Established in 1990, this marine national park protects 16 islands in the Ko Lanta group, including the southern tip of Ko Lanta Yai. The park is increasingly threatened by the runaway development on west-coast Ko Lanta Yai, though other islands in the group have fared slightly better.
Ko Rok Nai is still very beautiful, with a crescent-shaped bay backed by cliffs, fine coral reefs and a sparkling white-sand beach. Camping is permitted on adjacent Ko Rok Nok with permission from the park headquarters. On the eastern side of Ko Lanta Yai, Ko Talabeng has some dramatic limestone caves that you can visit on sea-kayaking tours (1300B). National park fees apply if you visit any of the islands. Ko Rok Nai, Ko Rok Nok and Ko Haa are off limits to visitors from 16 May to 31 October.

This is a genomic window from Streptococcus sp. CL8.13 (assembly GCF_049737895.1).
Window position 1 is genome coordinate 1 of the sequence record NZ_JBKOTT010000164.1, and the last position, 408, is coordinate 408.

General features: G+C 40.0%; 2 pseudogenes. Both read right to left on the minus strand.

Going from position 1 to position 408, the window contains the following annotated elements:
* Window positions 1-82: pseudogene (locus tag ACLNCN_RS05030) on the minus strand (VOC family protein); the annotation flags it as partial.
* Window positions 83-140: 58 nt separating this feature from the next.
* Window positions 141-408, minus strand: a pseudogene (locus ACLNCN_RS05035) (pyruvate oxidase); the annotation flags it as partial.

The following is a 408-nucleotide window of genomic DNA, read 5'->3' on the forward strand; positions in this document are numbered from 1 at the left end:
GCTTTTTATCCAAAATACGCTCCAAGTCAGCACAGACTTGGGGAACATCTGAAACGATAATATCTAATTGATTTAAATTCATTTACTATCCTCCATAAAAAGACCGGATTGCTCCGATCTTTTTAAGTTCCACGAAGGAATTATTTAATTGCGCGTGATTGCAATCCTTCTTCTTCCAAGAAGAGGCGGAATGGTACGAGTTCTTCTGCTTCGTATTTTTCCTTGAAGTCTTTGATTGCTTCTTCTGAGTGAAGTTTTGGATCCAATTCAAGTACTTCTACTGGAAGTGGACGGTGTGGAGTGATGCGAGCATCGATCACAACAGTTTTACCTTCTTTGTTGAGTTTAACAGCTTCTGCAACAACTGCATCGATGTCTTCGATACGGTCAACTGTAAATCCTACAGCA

The national park headquarters and visitors centre are at Laem Tanod, on the southern tip of Ko Lanta Yai, reached by a steep paved road. There are some basic hiking trails, two twin beaches and a gorgeously scenic lighthouse, plus camping facilities and bungalows amid wild, natural surroundings.